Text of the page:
Anthrax: City Hunts Hides
The city's response to the case of anthrax in Brooklyn-based drum maker Vado Diomande, which Mayor Bloomberg characterized in an afternoon press conference as operating under "an abundance of caution," is following the skins. And they are leading to some of the wide human networks in which all city dwellers move, sometimes without even realizing it.
Because Diomande appears to have become sick from the untreated animal skins he was using to make drums, health authorities have begun treating a second drum maker and his wife and kid. They are among seven people currently taking antibiotics as a precaution; they show no signs of actually having anthrax, which cannot pass from person to person. "Just to complicate things," Bloomberg said Friday, the second drum-maker bought his skins from a third man, and police were in the process of "securing" this third guy's pad this afternoon. Meanwhile, the city is sending letters to parents of students at a public school where Diomande performed a few weeks back, saying there is no risk to the kids. And there are efforts underway to reassure parents of kids at a private school where Diomande taught a class.
One guy, so many connections. (Cue "Rhapsody in Blue" for the following ode to city life). It'd be true for almost anyone in town. How many people have you come into fairly close contact with today, on the subway, outside the coffee shop, in the elevator, at the noon meeting? In the last week? Therein lies the whole aura of the city. There's a chance you were on the subway with this guy. There's no risk of your getting sick from him. But you are, in some fleeting way, connected.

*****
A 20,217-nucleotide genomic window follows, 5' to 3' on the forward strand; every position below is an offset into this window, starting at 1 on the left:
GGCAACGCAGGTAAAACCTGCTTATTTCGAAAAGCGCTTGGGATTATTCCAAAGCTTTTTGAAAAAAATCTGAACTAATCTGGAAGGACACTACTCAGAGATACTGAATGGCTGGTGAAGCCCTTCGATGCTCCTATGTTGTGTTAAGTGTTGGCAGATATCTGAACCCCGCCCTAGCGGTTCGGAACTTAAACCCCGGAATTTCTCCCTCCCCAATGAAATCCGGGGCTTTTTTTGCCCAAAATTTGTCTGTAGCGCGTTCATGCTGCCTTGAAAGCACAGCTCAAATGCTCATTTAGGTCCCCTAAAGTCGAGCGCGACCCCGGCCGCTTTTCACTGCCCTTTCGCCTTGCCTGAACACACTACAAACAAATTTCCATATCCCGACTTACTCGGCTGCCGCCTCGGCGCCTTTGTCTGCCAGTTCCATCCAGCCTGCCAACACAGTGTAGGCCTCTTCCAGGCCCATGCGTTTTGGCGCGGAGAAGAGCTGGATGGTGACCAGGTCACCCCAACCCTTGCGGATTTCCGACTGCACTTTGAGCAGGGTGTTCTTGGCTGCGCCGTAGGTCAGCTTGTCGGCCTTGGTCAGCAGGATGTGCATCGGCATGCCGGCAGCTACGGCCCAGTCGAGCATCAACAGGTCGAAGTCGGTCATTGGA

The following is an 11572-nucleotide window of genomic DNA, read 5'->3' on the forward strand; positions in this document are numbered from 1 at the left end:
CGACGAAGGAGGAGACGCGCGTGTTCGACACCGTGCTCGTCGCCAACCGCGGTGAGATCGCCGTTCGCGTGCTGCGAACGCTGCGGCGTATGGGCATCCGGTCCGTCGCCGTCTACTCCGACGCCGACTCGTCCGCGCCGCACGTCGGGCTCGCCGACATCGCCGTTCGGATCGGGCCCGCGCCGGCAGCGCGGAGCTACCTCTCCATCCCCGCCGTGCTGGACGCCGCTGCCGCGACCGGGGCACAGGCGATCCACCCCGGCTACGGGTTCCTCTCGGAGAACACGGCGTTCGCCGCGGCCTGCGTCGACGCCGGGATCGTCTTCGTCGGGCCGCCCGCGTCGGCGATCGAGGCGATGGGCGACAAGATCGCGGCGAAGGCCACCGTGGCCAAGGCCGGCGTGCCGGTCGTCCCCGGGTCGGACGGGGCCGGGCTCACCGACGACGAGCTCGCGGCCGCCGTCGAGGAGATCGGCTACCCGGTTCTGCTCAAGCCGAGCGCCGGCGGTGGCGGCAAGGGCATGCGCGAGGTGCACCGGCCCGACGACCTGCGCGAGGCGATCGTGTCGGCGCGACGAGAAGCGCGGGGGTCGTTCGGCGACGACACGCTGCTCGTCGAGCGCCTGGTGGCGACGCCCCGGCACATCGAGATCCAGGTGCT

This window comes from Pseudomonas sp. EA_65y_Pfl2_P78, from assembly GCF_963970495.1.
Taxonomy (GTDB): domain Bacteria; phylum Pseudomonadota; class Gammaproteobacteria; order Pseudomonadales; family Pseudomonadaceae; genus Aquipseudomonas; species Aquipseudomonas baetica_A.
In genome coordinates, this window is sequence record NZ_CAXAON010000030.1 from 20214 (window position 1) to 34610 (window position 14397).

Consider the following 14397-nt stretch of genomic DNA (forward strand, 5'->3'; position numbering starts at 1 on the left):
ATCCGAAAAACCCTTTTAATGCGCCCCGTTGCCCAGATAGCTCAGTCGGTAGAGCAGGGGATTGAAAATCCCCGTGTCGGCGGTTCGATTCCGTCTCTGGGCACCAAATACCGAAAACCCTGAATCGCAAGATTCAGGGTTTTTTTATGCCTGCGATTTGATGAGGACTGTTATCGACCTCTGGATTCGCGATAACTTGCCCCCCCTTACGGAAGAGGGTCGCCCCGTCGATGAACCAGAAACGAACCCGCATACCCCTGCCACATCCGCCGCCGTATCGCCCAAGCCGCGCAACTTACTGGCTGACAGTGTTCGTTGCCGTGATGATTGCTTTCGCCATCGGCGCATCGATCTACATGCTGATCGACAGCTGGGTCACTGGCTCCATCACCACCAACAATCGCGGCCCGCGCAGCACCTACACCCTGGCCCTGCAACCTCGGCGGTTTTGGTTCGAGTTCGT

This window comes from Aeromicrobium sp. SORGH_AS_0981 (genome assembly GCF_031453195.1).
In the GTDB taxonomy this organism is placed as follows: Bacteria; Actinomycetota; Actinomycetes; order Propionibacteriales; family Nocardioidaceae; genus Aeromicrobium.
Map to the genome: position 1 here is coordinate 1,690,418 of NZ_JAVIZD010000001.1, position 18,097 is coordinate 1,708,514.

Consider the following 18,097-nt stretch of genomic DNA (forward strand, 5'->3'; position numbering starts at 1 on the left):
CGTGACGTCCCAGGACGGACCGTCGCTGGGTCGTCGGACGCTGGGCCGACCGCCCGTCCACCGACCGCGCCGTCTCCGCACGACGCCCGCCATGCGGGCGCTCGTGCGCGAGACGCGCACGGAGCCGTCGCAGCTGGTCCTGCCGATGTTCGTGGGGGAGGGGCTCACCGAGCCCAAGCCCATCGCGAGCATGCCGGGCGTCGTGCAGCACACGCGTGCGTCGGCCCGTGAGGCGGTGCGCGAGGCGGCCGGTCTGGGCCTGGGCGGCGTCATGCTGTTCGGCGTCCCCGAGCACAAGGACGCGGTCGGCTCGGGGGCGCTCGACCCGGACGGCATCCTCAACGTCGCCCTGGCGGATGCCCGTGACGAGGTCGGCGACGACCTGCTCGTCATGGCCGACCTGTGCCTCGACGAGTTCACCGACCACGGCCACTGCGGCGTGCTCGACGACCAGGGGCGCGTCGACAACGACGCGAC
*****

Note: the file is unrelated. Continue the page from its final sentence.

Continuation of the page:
Tests have confirmed "low levels of anthrax bacteria" at Diomande's Greenwich Village apartment, and preliminary tests indicate anthrax bacteria are also at his workplace and in his van. The second drum-maker's apartment is being tested. Bloomberg cast the test results at "not surprising," given their sensitivity, and said the city was going to clean all the sites. In addition, the mayor says the city will clean the common areas of the apartment building even though there's almost no risk of anyone getting infected there. Other tenants in the building can request a cleaning.
So far, the mayor says, all the evidence "continues to be consistent without our initial belief that this is a naturally acquired infection" a kind so rare that one hasn't been recorded in the United States in 30 years. "There's no risk whatsoever," Bloomberg says of the kids who were in class with Diomande. "That's just not the way anthrax is communicated."
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